[4] In the course of his employment, the Appellant opened accounts at First Delta for two corporations, Gideon Trading Ltd. and Venture Capital Group Inc. Mr. Arviv was the beneficial owner of Gideon and had trading authority over this account, and he had influence over the Venture account, over which his wife had trading authority. Those corporations held a large equity position in First Florida Communications Inc. ("First Florida"), a telecommunications company incorporated in Florida, whose shares were traded on the U.S. Over-the Counter Bulletin Board ("OTC BB"). In January, 1999, these two corporate accounts at First Delta held 1,078,600 First Florida shares, representing approximately 93.7% of First Florida's free trading shares.

[5] Before the first referral from First Union, the Appellant was told by Mr. Arviv that "they" were going to generate buying for First Florida. Mr. Arviv also said that "they were trying to make it tight and hopefully dry up the supply and just get demand for the stock." He also told the Appellant that First Florida could not issue any stock without his permission, because he was providing all of the financing for First Florida.

[6] The Appellant also opened an account for First Union at First Delta, although First Union did not trade in that account. First Union represented itself to investors as an asset management company located in Switzerland. However, evidence at the hearing of the District Council showed that First Union was operating out of offices in Toronto. When police and Commission staff searched those offices in the process of executing a search warrant, they found sales scripts among the documents seized that were used in the promotion of First Florida shares to offshore investors.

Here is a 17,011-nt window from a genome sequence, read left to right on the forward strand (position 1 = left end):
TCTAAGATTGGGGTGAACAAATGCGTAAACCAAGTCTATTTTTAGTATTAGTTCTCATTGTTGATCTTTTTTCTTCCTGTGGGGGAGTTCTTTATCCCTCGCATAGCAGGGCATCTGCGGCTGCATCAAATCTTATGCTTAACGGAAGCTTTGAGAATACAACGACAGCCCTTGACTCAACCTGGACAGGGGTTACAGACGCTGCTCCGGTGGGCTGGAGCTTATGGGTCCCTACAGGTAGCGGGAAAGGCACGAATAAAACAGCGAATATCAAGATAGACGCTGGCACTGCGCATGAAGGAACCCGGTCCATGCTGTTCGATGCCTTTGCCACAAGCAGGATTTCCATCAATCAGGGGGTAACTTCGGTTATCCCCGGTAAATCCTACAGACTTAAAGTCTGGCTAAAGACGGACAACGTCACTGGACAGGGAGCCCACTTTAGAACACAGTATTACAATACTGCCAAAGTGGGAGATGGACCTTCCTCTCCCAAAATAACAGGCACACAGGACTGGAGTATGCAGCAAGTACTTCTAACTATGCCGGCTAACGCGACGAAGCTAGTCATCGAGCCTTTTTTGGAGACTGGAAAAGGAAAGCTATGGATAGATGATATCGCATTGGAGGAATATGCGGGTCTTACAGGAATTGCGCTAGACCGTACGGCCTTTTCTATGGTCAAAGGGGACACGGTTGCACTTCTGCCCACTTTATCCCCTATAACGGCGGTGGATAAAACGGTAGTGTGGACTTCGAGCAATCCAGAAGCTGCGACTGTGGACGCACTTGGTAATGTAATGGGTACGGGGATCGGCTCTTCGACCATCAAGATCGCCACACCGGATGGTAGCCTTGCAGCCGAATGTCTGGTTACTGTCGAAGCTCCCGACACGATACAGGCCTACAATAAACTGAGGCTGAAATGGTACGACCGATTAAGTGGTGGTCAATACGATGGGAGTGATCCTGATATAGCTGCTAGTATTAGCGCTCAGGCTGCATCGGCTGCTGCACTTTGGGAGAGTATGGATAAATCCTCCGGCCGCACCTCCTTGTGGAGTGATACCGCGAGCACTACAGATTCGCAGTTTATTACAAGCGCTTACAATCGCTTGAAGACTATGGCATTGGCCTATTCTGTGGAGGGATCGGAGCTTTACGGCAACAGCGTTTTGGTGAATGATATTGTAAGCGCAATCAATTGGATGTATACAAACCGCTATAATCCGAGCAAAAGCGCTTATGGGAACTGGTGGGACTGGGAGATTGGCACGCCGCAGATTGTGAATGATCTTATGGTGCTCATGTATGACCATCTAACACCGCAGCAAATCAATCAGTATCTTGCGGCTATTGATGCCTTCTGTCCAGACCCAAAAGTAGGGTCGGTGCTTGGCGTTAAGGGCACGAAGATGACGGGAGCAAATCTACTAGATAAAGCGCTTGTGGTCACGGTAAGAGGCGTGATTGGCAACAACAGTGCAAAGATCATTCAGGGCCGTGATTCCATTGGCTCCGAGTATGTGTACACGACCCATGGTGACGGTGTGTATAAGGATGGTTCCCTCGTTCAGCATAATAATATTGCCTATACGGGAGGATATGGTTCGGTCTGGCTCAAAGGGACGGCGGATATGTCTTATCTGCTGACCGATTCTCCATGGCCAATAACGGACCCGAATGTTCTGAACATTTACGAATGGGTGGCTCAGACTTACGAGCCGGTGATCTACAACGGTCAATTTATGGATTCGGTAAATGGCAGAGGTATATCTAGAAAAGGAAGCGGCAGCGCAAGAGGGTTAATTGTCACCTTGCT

[7] First Union was not registered as a dealer pursuant to s. 25 of the Ontario Securities Act, R.S.O. 1990, c. S.5. Therefore, it was not permitted to solicit clients for the sale of securities in Ontario.

[8] From late January to March, 1999, First Union faxed various trade confirmations to the Appellant relating to the purchase of First Florida shares by the referrals. The confirmations stated that the purchase order was referred by First Union "through the courtesy of First Delta Securities Inc." and included the purchaser's name and address, the number of First Florida shares to be purchased, the purchase price, and a First Delta account number that had been assigned to each referral prior to any account being opened at First Delta.

[9] The Appellant admitted in a statement dated February 23, 2000 that he knew First Union was promoting First Florida shares. At pp. 56-57 of that statement, one finds the following exchange: